Now I am writing a scientific paper, and I want to write a sentence as follows:

A has a chemical composition so similar to that of B that it also has a high potential.

As you can see, the first 'that' is used to substitute for 'chemical composition', and the second 'that' is used to introduce the following clause.

However, I am so worried because it seems to confusing due to the repetition of 'that'. (Because I am not a native, I cannot make a sentence with assurance...)

So, I tried to use a comma before the second 'that', but I don't know if it will be a correct sentence.

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    I've seen a few questions on ELL worrying about whether it's okay to use the same word twice in a sentence. (See this questions, for example.) Usually, those fears are unfounded. There's nothing wrong with your sentence with two instances of that.
    – J.R.
    Commented Sep 6, 2018 at 9:31
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    Clarity is always best: "...similar to the composition of B, which has a high potential as well." Use which, but not that, when the information introduced is unnecessary for identifying the thing or person described. In this case, which has to be set off with a comma.
    – Sara
    Commented Sep 6, 2018 at 9:43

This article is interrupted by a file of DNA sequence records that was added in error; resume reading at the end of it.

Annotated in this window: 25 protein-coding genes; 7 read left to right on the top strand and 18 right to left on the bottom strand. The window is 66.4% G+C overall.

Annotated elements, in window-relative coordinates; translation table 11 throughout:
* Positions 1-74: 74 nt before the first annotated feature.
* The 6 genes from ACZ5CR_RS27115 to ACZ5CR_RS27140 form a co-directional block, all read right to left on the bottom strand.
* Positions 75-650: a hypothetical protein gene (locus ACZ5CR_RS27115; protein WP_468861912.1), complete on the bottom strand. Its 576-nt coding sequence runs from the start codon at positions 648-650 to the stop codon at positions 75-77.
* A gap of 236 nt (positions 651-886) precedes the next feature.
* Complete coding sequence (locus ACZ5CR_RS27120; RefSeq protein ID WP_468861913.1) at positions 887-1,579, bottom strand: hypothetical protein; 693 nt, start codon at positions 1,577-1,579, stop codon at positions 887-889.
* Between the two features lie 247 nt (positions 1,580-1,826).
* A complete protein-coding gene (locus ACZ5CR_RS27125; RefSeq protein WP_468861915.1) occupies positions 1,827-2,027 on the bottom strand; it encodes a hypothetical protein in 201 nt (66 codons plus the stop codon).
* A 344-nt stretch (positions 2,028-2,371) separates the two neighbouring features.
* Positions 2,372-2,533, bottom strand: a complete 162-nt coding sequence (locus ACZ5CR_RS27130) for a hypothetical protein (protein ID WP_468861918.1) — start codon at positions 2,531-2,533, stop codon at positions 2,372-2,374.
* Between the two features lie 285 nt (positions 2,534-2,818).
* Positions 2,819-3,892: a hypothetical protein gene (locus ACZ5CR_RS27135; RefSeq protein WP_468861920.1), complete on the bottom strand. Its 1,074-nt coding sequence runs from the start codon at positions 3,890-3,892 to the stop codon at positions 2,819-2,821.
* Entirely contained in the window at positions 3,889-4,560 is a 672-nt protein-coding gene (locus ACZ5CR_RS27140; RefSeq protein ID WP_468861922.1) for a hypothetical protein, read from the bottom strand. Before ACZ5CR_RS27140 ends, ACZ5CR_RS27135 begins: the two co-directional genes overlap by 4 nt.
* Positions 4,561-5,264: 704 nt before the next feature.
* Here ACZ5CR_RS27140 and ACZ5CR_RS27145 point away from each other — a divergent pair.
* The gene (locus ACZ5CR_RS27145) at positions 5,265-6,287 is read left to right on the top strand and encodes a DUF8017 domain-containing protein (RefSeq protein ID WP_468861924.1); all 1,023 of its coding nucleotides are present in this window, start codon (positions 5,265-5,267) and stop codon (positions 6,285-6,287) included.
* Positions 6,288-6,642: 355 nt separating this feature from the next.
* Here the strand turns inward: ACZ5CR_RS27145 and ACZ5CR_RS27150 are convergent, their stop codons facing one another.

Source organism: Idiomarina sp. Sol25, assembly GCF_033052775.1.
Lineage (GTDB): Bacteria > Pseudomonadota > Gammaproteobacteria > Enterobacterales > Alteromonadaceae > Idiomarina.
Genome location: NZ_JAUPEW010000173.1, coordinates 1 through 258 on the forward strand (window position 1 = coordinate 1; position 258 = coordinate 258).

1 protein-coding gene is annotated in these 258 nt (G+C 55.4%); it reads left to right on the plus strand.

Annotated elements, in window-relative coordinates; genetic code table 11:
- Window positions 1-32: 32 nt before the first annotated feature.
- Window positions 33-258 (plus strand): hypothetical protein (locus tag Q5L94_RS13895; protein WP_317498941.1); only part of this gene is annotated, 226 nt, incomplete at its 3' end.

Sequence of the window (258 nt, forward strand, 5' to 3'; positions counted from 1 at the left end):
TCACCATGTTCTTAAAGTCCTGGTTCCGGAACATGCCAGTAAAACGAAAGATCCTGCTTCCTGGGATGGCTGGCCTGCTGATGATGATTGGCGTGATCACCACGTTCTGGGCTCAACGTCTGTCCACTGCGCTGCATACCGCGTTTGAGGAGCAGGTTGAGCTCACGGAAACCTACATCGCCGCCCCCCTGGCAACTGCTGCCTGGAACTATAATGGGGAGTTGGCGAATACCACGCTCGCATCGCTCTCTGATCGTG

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    @Sara I think not. The second that here is not a relativizer but a subordinator marking the complement of so; it is not B but A which "also has a high potential". Commented Sep 6, 2018 at 9:52
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    Thanks a lot@StoneyB I really didn't see it that way.
    – Sara
    Commented Sep 6, 2018 at 9:59
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    @Sara That[!] is an example of why I like to be very sparing in the use of that :) Commented Sep 6, 2018 at 10:08

3 Answers 3


There are times when a comma may be added for the sake of readability. For example:

Those that know, do. Those that understand, teach.

                                 – Aristotle

However, I think your sentence reads fine and needs no comma. Moreover, sentences that contain the word that two times are not uncommon. As a matter of fact, sometimes the two that's appear consecutively:

Don't be seduced into thinking that that which does not make a profit is without value.

                                 – Arthur Miller

If you still insist your sentence seems awkward, here's what I might do instead of trying to fix it with a comma:

A also has a high potential, because it has a chemical composition so similar to that of B.

  • 3
    Some more helpful reading: When should I accept my answer? and Are thanks for answers unnecessary? Cheers.
    – J.R.
    Commented Sep 6, 2018 at 10:02
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    So, you're saying that that "that" that follows "that" is not wrong? Commented Sep 6, 2018 at 18:40
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    If you really want to use a comma to split up the long sentence, change the connecting words to something like "A has a chemical composition that is very similar to B, and therefore it also has a high potential."